Design, Build and Installations
Designer and builder
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Ex-council House 2007
Design and build by Michael Simon Toon

Wolverhampton Road, Pelsall, Walsall, UK

Halfway though construction of Angels’ House, the high street bank which was financing the project, told Case Study Construction that it had been given instructions to discontinue any down payments on the agreed loan for unspecified reasons. I immediately decided that we should keep the builders occupied with another project, or else they would have to find other employment, and would not be available to finish our job, once we found new financing. Within 24 hours, I found a small house that was in desperate need of repair, and we bought it with 100% mortgage.

Before redevelopment

Whereas our main project was meant for a wealthy person or family, this house is at the other end of the spectrum of home ownership. The house was a former council (projects in US) home that was sold privately, which had been neglected and abandoned by its owners, before being repossessed by the bank. The walls were sagging, and the roof, ceilings, floors and walls needed replacing. The back yard had become a local tipping ground which contained, amongst many things, an unseaworthy fiberglass boat. Even so, hidden underneath it all, was a classic red-brick, house-shaped house - one that a child might draw.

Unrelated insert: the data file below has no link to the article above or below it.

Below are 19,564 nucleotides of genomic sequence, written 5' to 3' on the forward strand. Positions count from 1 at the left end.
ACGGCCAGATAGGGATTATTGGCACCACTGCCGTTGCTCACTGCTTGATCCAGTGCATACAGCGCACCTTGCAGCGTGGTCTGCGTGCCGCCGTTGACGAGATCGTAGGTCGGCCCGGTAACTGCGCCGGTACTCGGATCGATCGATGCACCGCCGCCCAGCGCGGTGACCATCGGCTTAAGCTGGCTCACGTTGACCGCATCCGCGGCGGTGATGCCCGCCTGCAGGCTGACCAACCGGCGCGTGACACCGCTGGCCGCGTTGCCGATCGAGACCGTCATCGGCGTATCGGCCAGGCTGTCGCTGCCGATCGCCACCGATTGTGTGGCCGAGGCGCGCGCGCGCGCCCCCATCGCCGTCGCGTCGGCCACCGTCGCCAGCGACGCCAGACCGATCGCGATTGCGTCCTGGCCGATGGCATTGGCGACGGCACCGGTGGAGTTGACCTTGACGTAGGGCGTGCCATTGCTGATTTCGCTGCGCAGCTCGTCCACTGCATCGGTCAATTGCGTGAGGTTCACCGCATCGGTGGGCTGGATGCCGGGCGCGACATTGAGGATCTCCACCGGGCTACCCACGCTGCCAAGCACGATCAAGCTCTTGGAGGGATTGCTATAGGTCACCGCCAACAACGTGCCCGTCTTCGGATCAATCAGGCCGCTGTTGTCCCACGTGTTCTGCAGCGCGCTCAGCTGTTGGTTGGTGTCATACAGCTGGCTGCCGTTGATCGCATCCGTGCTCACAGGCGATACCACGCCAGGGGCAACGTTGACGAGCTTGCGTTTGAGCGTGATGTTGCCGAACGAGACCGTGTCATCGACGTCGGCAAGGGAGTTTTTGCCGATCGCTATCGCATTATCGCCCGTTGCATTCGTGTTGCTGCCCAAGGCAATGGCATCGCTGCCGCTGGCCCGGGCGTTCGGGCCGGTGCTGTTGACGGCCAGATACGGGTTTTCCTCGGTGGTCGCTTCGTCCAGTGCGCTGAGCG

Kitchen: solid wood countertops, porcelain sink, 1/4 turn faucets with ceramic washers

When I was age five, and my parents divorced, my mother provided for me by working six days a week as a carer for the mentally handicapped. She purchased an ex-council house very similar to this one, which we lived in for the next ten years. It may have been a government-built home, but in fact it was in a pleasant community, close to the countryside, where it was safe enough for children to play outside. Not all government building projects are like the ones you see in gritty TV dramas and movies. Some are in fact very nice places to live, and therefore successful.